Fatima Whitbread – Reeling For Rights

In February, award winning, Care Experienced, Olympian Fatima Whitbread, MBE came along to our Carelidh to celebrate Care Day 2024. We managed to grab a quick chat with her about care, her past, and her own movement, Fatima’s UK Campaign. First published in Spring 24 SpeakOut.

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How did you hear about Who Cares? Scotland?

I was with the advisory group, as a member of the John Lewis partnership, and was invited to come to the Communities That Care Conference in 2023. I’ve been following Who Cares? Scotland ever since.

It’s in alignment with what I feel and being in the care system myself for 14 years, it was quite close to my heart. So that’s why I like to support people where I can. 

What made you want to represent 
the Care Experienced community?

As a Care Experienced person myself, I’ve been an advocate for children for a long time and noticed that not a lot has changed in 60 years. Many people, good people, are working on the ground floor level, but they’re scattered all over the place. I’m trying to rejuvenate the care system sector by using my lived experience and my platform to bring awareness and education and to try and get rid of the stigma which comes with living in the care system. For me, it’s all about building nicer, happier lives, better communities and a kinder early intervention from a very young age, to build better foundations for them, and improve their life outcomes. By not serving a good purpose, sometimes the care system impacts young people in a negative way. I think we need to change that.

What was it like growing up? 

I was terrified from the age of eleven. I started getting worried because I didn’t get on very well with people in the children’s home. I used to look after the youngsters, and calling out injustice didn’t make me very popular; they couldn’t wait to get rid of me! 

That’s what happens when you’re Care Experienced; you’re constantly fighting for your rights, and you become a little bit feistier. You don’t take ‘no’ for an answer, you like to call people out.

When did you realise that you wanted to help other Care Experienced children?  Was there a turning point when you were growing up?

Auntie Rae.  She would come in and look after the children. I called her the tickle monster because I used to hide under the bed sheets in the morning and I wouldn’t want to get up until she woke me up and she’d tickle me, and I’d know that the day had begun.

One day I asked her if she would be my mummy, and she took me aside and said no, she had to be mummy to all of the other children too.  She told me that she wasn’t always going to be there, but I could be there for the others when she’s not.  That was a major game changer for me.  It taught me that in giving, you receive.  If I looked after the other children, calling out any injustice and giving them the love and support they need, they would give it back.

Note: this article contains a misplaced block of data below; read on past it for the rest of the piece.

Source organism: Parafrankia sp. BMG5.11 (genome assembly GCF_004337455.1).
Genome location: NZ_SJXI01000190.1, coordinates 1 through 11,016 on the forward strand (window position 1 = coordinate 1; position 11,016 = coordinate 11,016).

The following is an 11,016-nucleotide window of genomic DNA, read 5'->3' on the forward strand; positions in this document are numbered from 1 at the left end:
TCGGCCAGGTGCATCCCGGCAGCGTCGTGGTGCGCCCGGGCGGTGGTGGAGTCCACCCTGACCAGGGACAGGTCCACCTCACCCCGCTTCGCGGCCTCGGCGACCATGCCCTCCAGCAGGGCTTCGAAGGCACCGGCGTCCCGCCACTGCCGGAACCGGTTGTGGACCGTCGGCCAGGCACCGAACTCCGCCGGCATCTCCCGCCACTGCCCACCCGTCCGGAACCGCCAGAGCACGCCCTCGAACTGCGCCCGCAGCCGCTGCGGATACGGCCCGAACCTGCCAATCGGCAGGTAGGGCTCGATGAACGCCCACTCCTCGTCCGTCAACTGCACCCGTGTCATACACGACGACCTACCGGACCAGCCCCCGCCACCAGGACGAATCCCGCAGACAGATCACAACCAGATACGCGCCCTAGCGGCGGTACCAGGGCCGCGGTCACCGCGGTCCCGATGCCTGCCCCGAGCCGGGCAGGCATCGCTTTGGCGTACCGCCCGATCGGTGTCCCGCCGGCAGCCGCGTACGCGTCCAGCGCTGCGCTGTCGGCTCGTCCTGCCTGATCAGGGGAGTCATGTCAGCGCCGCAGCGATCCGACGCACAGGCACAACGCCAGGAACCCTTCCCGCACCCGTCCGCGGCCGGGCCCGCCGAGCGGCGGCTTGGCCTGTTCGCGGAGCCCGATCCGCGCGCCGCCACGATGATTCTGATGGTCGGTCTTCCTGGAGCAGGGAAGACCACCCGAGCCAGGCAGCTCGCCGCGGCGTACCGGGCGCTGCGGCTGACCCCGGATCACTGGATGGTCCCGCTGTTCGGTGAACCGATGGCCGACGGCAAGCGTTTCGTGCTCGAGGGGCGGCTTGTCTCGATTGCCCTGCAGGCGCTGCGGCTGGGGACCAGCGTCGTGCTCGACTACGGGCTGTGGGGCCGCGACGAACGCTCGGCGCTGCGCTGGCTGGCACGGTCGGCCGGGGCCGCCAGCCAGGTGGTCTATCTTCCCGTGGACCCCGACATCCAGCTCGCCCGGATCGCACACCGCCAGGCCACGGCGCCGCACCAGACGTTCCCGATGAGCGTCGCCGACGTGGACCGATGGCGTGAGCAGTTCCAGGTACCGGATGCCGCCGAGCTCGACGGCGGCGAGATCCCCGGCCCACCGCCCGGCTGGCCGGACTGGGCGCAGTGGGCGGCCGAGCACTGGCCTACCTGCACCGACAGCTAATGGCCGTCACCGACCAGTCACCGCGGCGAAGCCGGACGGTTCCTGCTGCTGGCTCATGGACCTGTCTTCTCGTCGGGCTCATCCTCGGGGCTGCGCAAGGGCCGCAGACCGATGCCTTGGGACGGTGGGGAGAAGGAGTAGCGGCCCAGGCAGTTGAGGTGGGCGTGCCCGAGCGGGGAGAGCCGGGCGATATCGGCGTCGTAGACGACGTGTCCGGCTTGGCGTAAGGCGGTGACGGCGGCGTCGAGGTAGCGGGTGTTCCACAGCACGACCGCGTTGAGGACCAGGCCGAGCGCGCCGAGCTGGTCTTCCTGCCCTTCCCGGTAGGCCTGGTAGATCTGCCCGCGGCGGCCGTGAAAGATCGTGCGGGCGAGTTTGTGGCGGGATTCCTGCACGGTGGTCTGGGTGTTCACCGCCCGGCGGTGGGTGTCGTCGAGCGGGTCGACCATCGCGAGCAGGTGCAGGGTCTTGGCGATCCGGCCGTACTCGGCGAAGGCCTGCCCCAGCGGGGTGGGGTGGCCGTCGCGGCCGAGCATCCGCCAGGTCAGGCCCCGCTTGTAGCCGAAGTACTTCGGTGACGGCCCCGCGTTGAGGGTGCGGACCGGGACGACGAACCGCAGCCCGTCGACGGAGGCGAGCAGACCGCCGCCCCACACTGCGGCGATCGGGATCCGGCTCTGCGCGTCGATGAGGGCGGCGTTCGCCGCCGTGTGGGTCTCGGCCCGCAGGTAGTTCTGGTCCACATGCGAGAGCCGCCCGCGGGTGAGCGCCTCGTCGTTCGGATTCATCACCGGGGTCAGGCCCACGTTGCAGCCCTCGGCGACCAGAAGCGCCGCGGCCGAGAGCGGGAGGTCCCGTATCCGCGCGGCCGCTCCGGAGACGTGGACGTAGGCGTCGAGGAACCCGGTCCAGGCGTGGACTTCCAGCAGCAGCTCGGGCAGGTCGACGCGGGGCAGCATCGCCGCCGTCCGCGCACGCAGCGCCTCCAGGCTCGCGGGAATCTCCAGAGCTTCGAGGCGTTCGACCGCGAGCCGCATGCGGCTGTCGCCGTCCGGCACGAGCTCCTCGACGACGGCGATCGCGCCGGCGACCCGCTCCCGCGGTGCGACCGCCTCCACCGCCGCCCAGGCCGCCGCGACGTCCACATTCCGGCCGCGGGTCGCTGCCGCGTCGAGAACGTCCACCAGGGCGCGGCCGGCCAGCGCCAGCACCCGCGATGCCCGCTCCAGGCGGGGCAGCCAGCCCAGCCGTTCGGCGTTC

Tell us about Fatimas UK Campaign.

Part of Fatima’s UK Campaign is to work collaboratively with ministers; with people both in and outside of the care system who want to help on the ground level, as well as in business; there are lots of opportunities in the Business Sector.

We want to make sure that from the minute a child comes into care, they know that there’s an infrastructure that serves them properly and that when they’re out of care it stays, and that it helps them beyond that.  Make sure that it’s not just survival that these kids are going to have to learn, it’s also the opportunity to thrive as well. Yeah, I guess it’s a very big challenge, but at the same time, I always like a challenge.


Have you seen any changes?

People are starting to talk more amongst themselves – ‘What can we do to help?’. And this is important; it’s all about education and bringing it into the modern world.  Make sure that these kids are no longer invisible.  

We don’t want kids being moved, because what they need is stability. They need continuity. They don’t need to keep being moved around and shunted about. I mean, losing your family is bad enough, let alone being taken away from everyone, your school, your mates.  Your education is being affected because the curriculum is different in different parts of the country. And generally, they need stability and having positive people that stay in their lives, that can help guide them as role models when they need them. That’s what it is about, really, continuity. They need that in their life.

Why did you start using your platform to speak about the care system?

I feel that I can get the message out there; it’s harder to get people to listen and support you when you don’t have the media or a larger following behind you. Talking about my early days is quite empowering and it also empowers others to come forward and talk about theirs.

I think by collaboratively doing that, we can achieve a lot more.


We have a copy of ‘Survivor: The Shocking And Inspiring Story Of A True Champion’ by Fatima Whitbread to give away.  Send us a DM if you’d like to be in with a chance of winning!